The visual pigment protein of vertebrate rod photoreceptors, rhodopsin, contains an 11-cis retinyl moiety that is isomerized to all-trans upon light absorption. Subsequently, all-trans retinal is released from the protein and reduced to all-trans retinol, the first step in the recycling of rhodopsin's chromophore group through the series of reactions that constitute the visual cycle. The concentration of all-trans retinol in photoreceptor outer segments can be monitored from its fluorescence. We have used two-photon excitation (720 nm) of retinol fluorescence and fluorescence recovery after photobleaching to characterize the mobility of all-trans retinol in frog photoreceptor outer segments. Retinol produced after rhodopsin bleaching moved laterally in the disk membrane bilayer with an apparent diffusion coefficient of 2.5 +/- 0.3 micro m(2) s(-1). The diffusion coefficient of exogenously added retinol was 3.2 +/- 0.5 micro m(2) s(-1). These diffusion coefficients are in close agreement with those reported for lipids, suggesting that retinol is not tightly bound to protein sites that would be diffusing much more slowly in the plane of the membrane. In agreement with this interpretation, a fluorescent-labeled C-16 fatty acid diffused laterally with a similar diffusion coefficient, 2.2 +/- 0.2 micro m(2) s(-1). Retinol also moved along the length of the rod outer segment, with an apparent diffusion coefficient of 0.07 +/- 0.01 micro m(2) s(-1), again suggesting that it is not tightly bound to proteins that would confine it to the disks. The axial diffusion coefficient of exogenously added retinol was 0.05 +/- 0.01 micro m(2) s(-1). In agreement with passive diffusion, the rate of axial movement was inversely proportional to the square of the length of the rod outer segment. Diffusion of retinol on the plasma membrane of the outer segment can readily account for the measured value of the axial diffusion coefficient, as the plasma membrane comprises approximately 1% of the total outer-segment membrane. The values of both the lateral and axial diffusion coefficients are consistent with most of the all-trans retinol in the outer segments moving unrestricted and not being bound to carrier proteins. Therefore, and in contrast to other steps of the visual cycle, there does not appear to be any specialized processing for all-trans retinol within the rod outer segment.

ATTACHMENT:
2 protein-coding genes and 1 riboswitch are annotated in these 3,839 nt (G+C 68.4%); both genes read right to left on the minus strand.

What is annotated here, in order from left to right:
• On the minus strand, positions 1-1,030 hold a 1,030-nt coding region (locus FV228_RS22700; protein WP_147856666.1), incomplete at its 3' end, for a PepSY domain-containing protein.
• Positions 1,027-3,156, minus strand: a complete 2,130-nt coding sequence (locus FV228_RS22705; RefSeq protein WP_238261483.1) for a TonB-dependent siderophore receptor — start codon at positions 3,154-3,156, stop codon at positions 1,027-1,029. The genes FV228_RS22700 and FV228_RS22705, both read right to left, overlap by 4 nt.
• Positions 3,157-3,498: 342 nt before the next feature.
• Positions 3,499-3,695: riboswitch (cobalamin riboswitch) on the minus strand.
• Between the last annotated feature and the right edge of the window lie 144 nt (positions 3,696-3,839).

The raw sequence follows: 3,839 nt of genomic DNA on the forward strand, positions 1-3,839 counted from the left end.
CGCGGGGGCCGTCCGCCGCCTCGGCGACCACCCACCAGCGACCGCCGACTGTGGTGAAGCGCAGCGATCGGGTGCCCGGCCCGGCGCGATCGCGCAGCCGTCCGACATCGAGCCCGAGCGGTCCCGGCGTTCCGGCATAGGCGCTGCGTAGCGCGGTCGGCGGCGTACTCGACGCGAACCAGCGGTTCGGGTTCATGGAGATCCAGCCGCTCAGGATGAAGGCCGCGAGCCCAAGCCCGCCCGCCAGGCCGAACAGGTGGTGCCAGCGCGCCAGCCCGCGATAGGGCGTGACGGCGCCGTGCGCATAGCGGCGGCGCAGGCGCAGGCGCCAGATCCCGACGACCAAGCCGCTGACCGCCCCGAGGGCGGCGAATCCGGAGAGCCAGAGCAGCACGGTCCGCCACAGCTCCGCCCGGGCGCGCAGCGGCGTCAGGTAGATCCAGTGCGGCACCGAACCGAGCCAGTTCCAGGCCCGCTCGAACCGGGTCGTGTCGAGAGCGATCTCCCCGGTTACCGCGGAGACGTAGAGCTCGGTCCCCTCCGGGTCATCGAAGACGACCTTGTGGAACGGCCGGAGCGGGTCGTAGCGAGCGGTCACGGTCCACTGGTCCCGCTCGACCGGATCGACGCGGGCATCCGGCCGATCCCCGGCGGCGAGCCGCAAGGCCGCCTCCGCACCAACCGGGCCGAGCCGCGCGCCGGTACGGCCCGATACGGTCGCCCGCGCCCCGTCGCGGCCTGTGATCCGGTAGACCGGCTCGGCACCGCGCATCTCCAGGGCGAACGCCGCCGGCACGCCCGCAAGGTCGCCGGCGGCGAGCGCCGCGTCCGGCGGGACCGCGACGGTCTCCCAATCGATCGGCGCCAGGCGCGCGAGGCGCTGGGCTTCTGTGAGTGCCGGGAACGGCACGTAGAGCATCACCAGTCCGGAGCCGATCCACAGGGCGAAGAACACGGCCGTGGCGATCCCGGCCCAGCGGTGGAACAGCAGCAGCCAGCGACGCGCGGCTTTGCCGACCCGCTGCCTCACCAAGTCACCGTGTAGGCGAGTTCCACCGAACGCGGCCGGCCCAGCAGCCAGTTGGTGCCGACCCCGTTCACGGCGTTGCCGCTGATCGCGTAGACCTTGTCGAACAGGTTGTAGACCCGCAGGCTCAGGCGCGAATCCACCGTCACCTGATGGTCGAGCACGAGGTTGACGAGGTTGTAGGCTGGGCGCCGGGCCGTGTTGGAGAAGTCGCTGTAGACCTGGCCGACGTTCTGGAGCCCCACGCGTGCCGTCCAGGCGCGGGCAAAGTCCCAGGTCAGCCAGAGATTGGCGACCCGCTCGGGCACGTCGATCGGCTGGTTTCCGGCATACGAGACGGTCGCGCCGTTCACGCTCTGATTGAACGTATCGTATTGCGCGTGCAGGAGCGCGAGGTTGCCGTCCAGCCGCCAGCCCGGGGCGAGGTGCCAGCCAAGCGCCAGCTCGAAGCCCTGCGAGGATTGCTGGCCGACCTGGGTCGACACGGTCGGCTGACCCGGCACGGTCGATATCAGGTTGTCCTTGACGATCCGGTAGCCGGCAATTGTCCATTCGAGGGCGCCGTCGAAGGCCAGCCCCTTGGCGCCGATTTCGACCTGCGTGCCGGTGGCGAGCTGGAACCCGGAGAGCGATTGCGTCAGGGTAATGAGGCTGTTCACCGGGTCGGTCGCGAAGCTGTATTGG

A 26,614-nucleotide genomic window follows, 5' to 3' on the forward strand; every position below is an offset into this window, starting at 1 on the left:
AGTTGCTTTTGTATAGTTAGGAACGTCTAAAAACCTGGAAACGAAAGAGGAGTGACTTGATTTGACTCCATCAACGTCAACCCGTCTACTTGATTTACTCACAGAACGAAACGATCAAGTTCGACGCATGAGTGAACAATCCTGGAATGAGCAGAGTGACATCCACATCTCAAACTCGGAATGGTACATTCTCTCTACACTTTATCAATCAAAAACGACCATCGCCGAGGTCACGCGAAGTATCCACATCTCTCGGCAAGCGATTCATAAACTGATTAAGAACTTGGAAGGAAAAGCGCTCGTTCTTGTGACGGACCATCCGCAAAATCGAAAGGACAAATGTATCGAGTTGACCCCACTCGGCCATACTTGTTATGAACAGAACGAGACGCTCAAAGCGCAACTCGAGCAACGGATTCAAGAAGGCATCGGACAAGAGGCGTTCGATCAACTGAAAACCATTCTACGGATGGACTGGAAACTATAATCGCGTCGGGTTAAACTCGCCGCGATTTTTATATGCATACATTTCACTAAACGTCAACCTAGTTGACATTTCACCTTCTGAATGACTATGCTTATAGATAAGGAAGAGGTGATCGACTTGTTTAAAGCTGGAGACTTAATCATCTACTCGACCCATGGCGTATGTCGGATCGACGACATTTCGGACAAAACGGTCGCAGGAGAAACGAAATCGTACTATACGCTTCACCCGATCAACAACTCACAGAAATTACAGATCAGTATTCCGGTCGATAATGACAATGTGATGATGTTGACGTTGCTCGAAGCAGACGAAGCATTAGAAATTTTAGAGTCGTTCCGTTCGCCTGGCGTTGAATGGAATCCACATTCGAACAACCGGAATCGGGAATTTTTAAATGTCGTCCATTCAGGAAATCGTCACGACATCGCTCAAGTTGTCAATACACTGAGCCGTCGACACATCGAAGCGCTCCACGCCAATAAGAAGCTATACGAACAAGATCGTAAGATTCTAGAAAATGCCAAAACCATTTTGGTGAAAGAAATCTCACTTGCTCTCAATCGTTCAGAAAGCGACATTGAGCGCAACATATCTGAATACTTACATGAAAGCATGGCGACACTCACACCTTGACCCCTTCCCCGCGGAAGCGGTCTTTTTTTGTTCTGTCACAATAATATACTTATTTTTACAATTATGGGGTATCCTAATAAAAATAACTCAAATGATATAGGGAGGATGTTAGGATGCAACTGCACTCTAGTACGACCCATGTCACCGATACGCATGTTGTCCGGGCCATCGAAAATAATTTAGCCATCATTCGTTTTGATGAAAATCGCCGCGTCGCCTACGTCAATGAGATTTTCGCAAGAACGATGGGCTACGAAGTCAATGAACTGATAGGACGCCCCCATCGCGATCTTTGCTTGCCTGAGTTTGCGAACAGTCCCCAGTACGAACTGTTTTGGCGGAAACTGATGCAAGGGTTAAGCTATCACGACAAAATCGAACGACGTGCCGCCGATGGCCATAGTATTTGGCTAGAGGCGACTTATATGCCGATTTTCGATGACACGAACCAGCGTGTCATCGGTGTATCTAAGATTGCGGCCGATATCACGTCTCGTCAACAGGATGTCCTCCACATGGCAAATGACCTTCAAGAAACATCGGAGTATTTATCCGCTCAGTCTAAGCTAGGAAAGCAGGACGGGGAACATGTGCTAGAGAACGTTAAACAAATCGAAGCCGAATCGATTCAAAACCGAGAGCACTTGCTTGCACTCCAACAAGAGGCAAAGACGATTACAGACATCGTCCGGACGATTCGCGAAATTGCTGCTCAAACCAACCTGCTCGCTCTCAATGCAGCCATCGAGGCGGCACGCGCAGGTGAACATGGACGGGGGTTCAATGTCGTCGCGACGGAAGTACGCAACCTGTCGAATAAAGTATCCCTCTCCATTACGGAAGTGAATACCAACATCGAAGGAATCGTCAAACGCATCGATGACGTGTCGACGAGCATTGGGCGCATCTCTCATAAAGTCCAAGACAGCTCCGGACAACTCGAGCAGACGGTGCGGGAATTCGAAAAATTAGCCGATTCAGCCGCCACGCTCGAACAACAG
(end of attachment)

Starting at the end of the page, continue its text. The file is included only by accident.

Investigative Ophthalmology & Visual Science. Aug, 2009 | Pubmed ID: 19264891